How "payday" lenders pull off crippling rates
OVERLAND PARK, Kan. - For Americans struggling in this economy, an advance on a paycheck can be a lifeline. These advances - also known as payday loans - have become a fast-growing business online, with nearly $11 billion lent out last year.
The money often comes with crippling interest rates, as CBS News chief investigative correspondent Armen Keteyian found for this report in partnership with the Center for Public Integrity.
Ramon Zayas was suffering from prostate cancer and facing mounting bills.
"I had to pay the electric bill, or have the lights turned off," Zayas said.
So he and his wife got a $250 payday loan from an online lender 500 FASTCASH. It charged an annual interest rate of 476 percent. Zayas thought he was paying off the loan, but confusing fees, and the high interest eventually pushed the cost to $125 a month - on a $250 loan. Like a lot of people, he couldn't keep up with the soaring costs.
"I borrowed $250, I thought I was going to pay $325," Zayas said. "I actually paid $700, but it would have been $1,100 had I not gone to the bank and put a stop to this."
Because of cases like this, 17 states have effectively banned payday lending. But Ramon Zayas' lender is shielded from state laws because 500 FastCash is owned by an Indian tribe. Today, an estimated 30 online payday lenders partner with American Indian tribes.
"If you can become affiliated with a tribe, and be able to avert local and state laws, in my opinion, apparently loan sharking is legal in this country," said Rick Brinkley.
Brinkley runs the Better Business Bureau in Eastern Oklahoma. He's recieved 2,000 complaints and says it's unclear who is behind some of these operations.
"The letters coming back from the payday loan companies don't even have signatures on them," Keteyian asked.
"They just say 'compliance office,'" Brinkley replied.
"What does that tell you?"
"It tells us that they don't want us to know who they are."
CBS News wanted to find out who profits from these companies. So we went to the address for three online payday lenders owned by the Miami Nation of Oklahoma.
Turns out, this tribe's payday lending operation is run by a company called AMG Services which we found in Overland Park, Kan.
But employees here wouldn't even say who owns the company. "I'm not at liberty to divulge that information," the employee said.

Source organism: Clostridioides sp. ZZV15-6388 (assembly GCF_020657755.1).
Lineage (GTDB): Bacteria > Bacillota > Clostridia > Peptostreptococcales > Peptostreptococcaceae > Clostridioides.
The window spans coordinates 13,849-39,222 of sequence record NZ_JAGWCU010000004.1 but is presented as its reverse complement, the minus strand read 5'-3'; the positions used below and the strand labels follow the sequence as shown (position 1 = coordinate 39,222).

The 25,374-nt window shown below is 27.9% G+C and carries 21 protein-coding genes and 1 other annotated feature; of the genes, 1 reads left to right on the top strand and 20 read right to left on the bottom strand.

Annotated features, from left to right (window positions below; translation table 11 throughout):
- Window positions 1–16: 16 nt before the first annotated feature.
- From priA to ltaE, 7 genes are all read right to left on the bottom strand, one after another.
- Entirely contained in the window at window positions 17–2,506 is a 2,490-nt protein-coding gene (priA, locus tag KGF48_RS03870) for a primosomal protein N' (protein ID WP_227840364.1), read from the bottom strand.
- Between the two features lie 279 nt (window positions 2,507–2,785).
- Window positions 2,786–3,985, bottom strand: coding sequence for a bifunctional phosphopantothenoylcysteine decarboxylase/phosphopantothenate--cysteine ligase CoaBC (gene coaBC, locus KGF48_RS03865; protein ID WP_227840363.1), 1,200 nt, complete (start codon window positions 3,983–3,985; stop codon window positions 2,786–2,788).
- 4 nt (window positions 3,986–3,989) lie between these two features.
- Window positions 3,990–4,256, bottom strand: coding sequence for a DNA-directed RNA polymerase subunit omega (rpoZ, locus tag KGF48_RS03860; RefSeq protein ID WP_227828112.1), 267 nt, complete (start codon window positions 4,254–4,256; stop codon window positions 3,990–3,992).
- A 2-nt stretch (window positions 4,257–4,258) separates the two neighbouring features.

The CBS News/Center for Public Integrity investigation found that the Colorado and West Virginia attorneys general have pursued these lending operations. In court papers they claim Scott Alan Tucker is a key player. Tucker spent a year in federal prison in 1991 for fraudulent business loans.
Today, the 49-old-year-old Tucker enjoys a high-octane lifestyle. He races a fleet of expensive cars, and flies on a $14 million corporate jet. An $8 million home in Aspen is listed in his wife's name and the property taxes, we discovered, were paid by AMG Services.
Tucker declined our requests for an interview but we caught up with him at a race in California. He didn't answer our question about his connection to AMG Services.
After that, the Miami Tribe sent us a letter saying Tucker is "an employee" of AMG Services and bound by a contract not to discuss tribal business. The tribe said in a statement that it follows Federal and Tribal law, and that all complaints are handled "appropriately and without any harassment."
Meanwhile, Ramon Zayas and his wife had to close their bank account and say they continued to be harrassed for months.
"They can do whatever they want to poor people like me," Zayas said.
While lenders can dodge state laws they are not immune from federal law. Just two weeks ago the Federal Trade Commission took the first legal action against an online payday lender tied to a different Indian tribe.
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